The Times West Virginian


July 10, 2014

FURFARI COLUMN: Baseball career is ‘dream come true’ for Ernie Galusky

MORGANTOWN — Ernie Galusky is earning a living teaching all phases of baseball and other sports at Mylan Park in the Morgantown area.

He also is making a name for himself as an analyst on West Virginia University radio baseball broadcasts. Galusky has done a fine job in that role for eight years, seven with former play-by-play announcer Kyle Wiggs.

“Baseball is like a dream come true for me,” he said in a recent interview. “I played some basketball as well as baseball in high school and college. But baseball is what I like best.”

Ernie grew up in Preston County, where his father, Jim, and mother still reside at Masontown. But he and his wife Jessica now live in Morgantown.

He’s a graduate of Preston High School, right after consolidation of county high schools. Then he enrolled in Davis & Elkins College. Galusky played both basketball and baseball as a freshman. He then stuck strictly to baseball his last three years.

He received a bachelor’s degree in sport management in 1999, leaving with an extended bit of coaching as well as playing experience.

Galusky then studied toward a master’s degree at West Virginia University in athletic coaching education. During that three-year spell, he served as an assistant to head baseball coach Greg Van Zant.

In the meantime, he had served a full year of coaching at D&E in 2000.

“You had to coach all sports then,” Galusky recalled. “It was fun, though.”

Galusky boosted his career by coaching the Morgantown American Legion’s successful baseball teams for eight years (2003-11).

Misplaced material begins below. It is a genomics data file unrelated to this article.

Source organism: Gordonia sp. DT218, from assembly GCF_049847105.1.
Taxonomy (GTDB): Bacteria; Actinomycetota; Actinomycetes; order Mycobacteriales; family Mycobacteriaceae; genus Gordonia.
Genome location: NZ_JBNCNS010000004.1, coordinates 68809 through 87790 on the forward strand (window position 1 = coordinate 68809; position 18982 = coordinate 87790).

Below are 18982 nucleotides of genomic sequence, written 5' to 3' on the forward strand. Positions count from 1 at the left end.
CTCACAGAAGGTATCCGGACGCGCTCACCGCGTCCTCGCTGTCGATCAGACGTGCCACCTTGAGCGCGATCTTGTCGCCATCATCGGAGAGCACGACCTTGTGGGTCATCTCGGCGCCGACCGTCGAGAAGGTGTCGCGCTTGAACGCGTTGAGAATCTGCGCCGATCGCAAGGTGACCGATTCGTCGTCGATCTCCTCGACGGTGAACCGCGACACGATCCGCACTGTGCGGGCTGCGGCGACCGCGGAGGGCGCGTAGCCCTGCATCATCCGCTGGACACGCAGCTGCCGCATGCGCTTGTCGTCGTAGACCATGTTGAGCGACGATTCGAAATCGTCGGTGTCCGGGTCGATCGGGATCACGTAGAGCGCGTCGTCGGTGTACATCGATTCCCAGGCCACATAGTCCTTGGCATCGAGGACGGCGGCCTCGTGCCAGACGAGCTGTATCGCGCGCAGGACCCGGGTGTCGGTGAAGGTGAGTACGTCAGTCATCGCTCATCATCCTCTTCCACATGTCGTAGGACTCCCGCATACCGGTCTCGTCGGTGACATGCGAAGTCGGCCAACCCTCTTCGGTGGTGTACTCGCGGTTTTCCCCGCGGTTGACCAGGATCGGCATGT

Since 2004, he has been employed as director of the Athletic Pro Performance program facility in Morgantown’s Mylan Park.

A sports camp was held there under his watch earlier this summer.

Ernie and Jessica have been married 10 years. They have two children, son Ty, 9, and daughter Katy, 6.

Galusky put a baseball in Ty’s hand when he was old enough to hold it. And father and son have enjoyed “pepper” baseball games, just as Ernie did with his father.

“I was no older than 4 or 5 when I’d wait eagerly for my father to return from work each day so we could play pepper games,” Ernie recalled.

“It was a lot of fun and I still enjoy being involved in baseball. Playing in high school and college was very enjoyable, too.”

Galusky admittedly couldn’t be happier with the way things have worked out for him in his yet-young baseball career.

“I’m pleased to be where I am at age 37 and to be associated with so many fine people in baseball and other sports at Mylan Park.”

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